Walmart raises hourly page above minimum wage

February 26th, 2015



Walmart, a multi-million dollar corporation employing 1.3 million United States citizens, announced on Thursday, Feb. 19 the company plans to raise wages to $9 per hour for its 500,000 lowest-level workers.


CEO Doug McMillon wrote a letter to Walmart associates posted on the company’s website announcing the wage increase, which is $1.75 more than the federal minimum wage.


McMillon’s letter also stated the wages, which apply to both Walmart and Sam’s Club employees, will increase to $10 per hour by February 2016.


“In recent years, we’ve had tough economic environments, a rapidly growing company and fundamental shifts in how customers are shopping,” McMillon said. “We also made a few changes aimed at productivity and efficiency that undermined the feeling of ownership some of you have for your business.”


McMillon continued, saying, “When we take a step back, it’s clear to me that one of our highest priorities must be to invest more in our people this year.”


The New York Times reported the company will also create a stronger “department manager” position. The wage for that position will increase to $13 per hour this year, and $15 per hour in 2016.


Additionally, current managers and associates will have to undergo thorough training in product knowledge and customer service, according to Forbes. Newly hired staff members will be expected to complete this training within six months of employment.


McMillon’s letter included an infographic showing other changes the corporation plans to make.


Walmart intends to make schedules more “accessible,” offering some associates fixed schedules every week. Other associates will be offered flexible scheduling options as needed. Additionally, the company will give its employees their schedules two and a half weeks in advance.


The infographic also outlined new benefits, including paid sick leave, “skills building courses” and an updated 401(k) program.


The wage increase results from as a 1.7 percent increase in sales during the fourth quarter of 2014, and the company will cost $1 billion according to Fortune.


Additionally, the increase also mirrors the decreasing unemployment rate, which currently stands at 5.7 percent. Five years ago, the rate was 9.8 percent, according to The New York Times.


In recent years, Walmart has been harshly criticized by labor groups for its low wages and poor hours.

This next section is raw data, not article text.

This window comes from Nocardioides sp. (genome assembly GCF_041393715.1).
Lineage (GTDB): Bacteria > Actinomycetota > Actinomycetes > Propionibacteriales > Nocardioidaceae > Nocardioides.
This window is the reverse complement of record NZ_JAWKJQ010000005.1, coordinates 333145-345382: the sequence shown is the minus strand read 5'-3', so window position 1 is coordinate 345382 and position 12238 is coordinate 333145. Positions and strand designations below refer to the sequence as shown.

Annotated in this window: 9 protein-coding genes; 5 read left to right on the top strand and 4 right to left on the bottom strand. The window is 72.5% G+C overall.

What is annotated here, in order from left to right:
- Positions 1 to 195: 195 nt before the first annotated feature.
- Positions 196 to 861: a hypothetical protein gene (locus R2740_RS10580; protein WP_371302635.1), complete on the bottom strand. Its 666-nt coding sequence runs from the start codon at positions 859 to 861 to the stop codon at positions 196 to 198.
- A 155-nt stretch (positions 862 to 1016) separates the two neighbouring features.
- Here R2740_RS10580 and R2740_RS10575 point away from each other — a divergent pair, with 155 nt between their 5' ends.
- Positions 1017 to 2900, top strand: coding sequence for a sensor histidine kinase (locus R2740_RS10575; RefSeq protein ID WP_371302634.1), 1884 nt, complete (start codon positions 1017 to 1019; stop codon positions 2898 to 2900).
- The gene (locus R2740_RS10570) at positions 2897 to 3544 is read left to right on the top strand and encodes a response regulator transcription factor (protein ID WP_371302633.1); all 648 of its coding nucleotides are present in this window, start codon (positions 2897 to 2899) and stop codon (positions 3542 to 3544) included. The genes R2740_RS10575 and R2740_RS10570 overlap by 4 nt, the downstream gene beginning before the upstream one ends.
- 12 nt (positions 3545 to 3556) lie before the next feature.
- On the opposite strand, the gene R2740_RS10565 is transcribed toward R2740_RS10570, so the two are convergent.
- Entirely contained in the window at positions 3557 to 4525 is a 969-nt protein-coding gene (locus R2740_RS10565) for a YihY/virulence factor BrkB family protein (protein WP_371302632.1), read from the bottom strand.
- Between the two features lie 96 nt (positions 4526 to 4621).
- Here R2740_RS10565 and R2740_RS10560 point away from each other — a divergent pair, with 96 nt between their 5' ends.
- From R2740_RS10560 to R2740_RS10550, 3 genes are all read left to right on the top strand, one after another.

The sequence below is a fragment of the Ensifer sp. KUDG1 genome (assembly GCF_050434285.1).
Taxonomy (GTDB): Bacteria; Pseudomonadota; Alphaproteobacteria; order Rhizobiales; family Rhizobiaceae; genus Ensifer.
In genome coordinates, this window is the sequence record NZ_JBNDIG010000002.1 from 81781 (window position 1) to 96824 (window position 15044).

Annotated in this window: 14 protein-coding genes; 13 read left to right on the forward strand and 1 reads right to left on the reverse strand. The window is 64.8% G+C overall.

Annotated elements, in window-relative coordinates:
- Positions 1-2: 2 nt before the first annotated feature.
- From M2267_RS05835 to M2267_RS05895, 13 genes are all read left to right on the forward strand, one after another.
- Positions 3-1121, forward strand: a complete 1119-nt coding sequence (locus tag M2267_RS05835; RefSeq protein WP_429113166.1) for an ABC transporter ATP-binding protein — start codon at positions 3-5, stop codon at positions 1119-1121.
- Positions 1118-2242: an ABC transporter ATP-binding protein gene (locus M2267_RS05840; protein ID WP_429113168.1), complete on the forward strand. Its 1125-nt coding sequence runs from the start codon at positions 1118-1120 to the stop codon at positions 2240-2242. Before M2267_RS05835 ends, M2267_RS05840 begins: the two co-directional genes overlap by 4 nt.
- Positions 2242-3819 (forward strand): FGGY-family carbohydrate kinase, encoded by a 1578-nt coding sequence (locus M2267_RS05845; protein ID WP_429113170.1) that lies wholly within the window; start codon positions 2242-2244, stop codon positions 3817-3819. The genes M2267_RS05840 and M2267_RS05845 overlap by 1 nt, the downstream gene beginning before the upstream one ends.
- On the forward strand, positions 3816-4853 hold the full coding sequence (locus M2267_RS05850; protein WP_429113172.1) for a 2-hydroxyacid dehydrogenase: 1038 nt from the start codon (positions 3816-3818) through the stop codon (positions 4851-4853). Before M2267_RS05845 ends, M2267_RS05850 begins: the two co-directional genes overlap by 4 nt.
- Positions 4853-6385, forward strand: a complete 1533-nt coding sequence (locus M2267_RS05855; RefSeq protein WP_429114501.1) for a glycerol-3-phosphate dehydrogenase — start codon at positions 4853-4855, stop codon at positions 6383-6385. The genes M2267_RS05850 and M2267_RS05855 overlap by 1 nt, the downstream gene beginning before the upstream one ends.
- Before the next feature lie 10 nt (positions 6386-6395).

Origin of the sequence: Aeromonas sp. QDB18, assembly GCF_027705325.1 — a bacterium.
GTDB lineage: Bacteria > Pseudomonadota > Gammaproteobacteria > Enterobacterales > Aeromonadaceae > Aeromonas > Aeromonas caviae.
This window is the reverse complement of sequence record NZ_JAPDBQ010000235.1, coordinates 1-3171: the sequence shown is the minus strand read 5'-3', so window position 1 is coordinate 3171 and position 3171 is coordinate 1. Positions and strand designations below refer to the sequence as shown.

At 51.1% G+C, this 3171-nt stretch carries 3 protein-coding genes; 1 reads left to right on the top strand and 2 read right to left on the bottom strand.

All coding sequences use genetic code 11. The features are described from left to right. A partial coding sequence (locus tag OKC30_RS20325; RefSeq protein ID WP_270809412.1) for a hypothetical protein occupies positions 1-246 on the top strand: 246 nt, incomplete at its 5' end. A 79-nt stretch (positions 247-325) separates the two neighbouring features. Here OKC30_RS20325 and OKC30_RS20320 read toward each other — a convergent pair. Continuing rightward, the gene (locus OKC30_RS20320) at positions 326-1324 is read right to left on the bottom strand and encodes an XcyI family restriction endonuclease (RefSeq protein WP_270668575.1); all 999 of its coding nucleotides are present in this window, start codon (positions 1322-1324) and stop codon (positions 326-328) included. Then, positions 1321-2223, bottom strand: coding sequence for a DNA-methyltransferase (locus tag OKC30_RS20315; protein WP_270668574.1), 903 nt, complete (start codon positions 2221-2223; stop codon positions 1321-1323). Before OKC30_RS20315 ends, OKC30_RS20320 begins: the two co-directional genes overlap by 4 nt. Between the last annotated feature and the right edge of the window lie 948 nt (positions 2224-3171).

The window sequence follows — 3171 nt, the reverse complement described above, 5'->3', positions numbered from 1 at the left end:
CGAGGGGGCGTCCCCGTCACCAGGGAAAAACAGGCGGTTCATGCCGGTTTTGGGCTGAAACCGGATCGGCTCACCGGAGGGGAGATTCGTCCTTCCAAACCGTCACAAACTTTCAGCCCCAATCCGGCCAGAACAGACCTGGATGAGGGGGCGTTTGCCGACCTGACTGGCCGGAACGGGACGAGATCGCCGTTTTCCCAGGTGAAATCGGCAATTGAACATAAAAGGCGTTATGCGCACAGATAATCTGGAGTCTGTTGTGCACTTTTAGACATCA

Time reports that in 2013, the corporation was bashed by these groups for placing donation boxes around its stores for its own employees in need of public assistance.


Groups such as Our Walmart, which advocates for Walmart employees, has called for Walmart to pay its lowest-level employees $15 per hour.


However, many Walmart employees argue the wage increase is not enough to support themselves or their families.


Emily Wells, a Walmart associate and member of Our Walmart, told The New York Times, “Walmart can afford to provide the good jobs that Americans need- and that means $15 an hour, full-time, consistent hours and respect for our hard work.”


Wells is only scheduled to work 26 hours per week, and makes $9.50 per hour.


Walmart’s decision to raise their wages has been praised by President Barack Obama, who reportedly sees it as a step forward in increasing the federally mandated minimum wage.


According to The Los Angeles Times, White House Spokesperson Eric Shultz said, “[This] announcement is another example of businesses, along with cities and states, taking action on their own to raise wages for their workers, recognizing that doing so can raise productivity, reduce turnover and improve morale.”


Obama initially began calling for a higher minimum wage in 2013. Since then, 17 states, plus Washington, D.C., have increased their minimum wages above the required $7.25 per hour.


The Obama administration has called on Congress to increase the national minimum wage, but, according to Schultz, “given their recalcitrance on this…we’re going to continue to keep making progress in other ways.”


Editor’s Note: Information from The New York Times, Forbes, Time, Fortune, The Los Angeles Times and Reuters was used in this report.